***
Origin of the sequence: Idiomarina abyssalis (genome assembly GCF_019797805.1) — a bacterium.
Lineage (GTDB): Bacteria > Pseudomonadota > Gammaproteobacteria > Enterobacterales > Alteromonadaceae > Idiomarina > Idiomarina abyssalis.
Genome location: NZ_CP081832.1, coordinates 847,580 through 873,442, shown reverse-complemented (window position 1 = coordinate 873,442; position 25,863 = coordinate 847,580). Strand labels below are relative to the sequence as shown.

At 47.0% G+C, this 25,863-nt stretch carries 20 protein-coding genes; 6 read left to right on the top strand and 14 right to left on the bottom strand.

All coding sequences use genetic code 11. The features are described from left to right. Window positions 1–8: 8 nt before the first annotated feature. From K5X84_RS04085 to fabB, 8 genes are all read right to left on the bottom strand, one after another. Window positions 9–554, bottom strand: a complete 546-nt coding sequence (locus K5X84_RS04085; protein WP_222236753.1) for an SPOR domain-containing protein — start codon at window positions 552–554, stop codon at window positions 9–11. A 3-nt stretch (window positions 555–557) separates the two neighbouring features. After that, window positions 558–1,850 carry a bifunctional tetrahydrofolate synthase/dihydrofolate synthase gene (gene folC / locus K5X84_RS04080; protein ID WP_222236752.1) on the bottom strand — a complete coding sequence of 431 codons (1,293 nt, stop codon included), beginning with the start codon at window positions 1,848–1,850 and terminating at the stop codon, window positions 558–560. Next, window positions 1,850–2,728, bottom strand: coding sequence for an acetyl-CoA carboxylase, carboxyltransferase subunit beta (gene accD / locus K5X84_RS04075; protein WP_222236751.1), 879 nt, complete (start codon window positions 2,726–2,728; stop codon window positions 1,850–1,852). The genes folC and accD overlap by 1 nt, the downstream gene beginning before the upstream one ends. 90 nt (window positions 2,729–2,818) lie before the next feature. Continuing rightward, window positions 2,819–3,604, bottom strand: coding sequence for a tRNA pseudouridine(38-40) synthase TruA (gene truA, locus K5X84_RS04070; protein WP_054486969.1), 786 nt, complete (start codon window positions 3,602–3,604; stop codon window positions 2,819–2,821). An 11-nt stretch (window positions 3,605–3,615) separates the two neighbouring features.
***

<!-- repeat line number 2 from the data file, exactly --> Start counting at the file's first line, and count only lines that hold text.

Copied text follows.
Lineage (GTDB): Bacteria > Pseudomonadota > Gammaproteobacteria > Enterobacterales > Alteromonadaceae > Idiomarina > Idiomarina abyssalis.